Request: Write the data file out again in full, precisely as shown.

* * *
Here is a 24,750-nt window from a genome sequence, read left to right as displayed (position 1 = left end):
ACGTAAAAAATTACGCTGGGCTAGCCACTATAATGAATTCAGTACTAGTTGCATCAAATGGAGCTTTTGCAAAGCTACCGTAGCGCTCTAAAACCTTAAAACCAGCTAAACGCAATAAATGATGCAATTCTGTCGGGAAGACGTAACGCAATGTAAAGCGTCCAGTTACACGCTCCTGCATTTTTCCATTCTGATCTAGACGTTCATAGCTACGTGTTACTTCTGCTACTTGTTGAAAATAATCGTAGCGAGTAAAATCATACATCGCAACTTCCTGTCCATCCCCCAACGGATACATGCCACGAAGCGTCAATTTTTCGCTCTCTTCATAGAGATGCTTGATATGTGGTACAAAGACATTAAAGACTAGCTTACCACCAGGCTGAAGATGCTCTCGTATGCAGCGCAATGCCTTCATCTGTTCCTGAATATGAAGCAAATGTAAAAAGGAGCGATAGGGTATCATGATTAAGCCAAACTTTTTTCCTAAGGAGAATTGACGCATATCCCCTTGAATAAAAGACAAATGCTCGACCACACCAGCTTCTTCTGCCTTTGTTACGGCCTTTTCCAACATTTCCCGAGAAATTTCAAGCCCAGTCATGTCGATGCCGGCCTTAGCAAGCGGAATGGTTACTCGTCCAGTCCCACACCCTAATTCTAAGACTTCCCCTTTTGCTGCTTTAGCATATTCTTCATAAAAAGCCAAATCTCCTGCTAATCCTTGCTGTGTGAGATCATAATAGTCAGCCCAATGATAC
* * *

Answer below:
Here is a 24,750-nt window from a genome sequence, read left to right as displayed (position 1 = left end):
ACGTAAAAAATTACGCTGGGCTAGCCACTATAATGAATTCAGTACTAGTTGCATCAAATGGAGCTTTTGCAAAGCTACCGTAGCGCTCTAAAACCTTAAAACCAGCTAAACGCAATAAATGATGCAATTCTGTCGGGAAGACGTAACGCAATGTAAAGCGTCCAGTTACACGCTCCTGCATTTTTCCATTCTGATCTAGACGTTCATAGCTACGTGTTACTTCTGCTACTTGTTGAAAATAATCGTAGCGAGTAAAATCATACATCGCAACTTCCTGTCCATCCCCCAACGGATACATGCCACGAAGCGTCAATTTTTCGCTCTCTTCATAGAGATGCTTGATATGTGGTACAAAGACATTAAAGACTAGCTTACCACCAGGCTGAAGATGCTCTCGTATGCAGCGCAATGCCTTCATCTGTTCCTGAATATGAAGCAAATGTAAAAAGGAGCGATAGGGTATCATGATTAAGCCAAACTTTTTTCCTAAGGAGAATTGACGCATATCCCCTTGAATAAAAGACAAATGCTCGACCACACCAGCTTCTTCTGCCTTTGTTACGGCCTTTTCCAACATTTCCCGAGAAATTTCAAGCCCAGTCATGTCGATGCCGGCCTTAGCAAGCGGAATGGTTACTCGTCCAGTCCCACACCCTAATTCTAAGACTTCCCCTTTTGCTGCTTTAGCATATTCTTCATAAAAAGCCAAATCTCCTGCTAATCCTTGCTGTGTGAGATCATAATAGTCAGCCCAATGATAC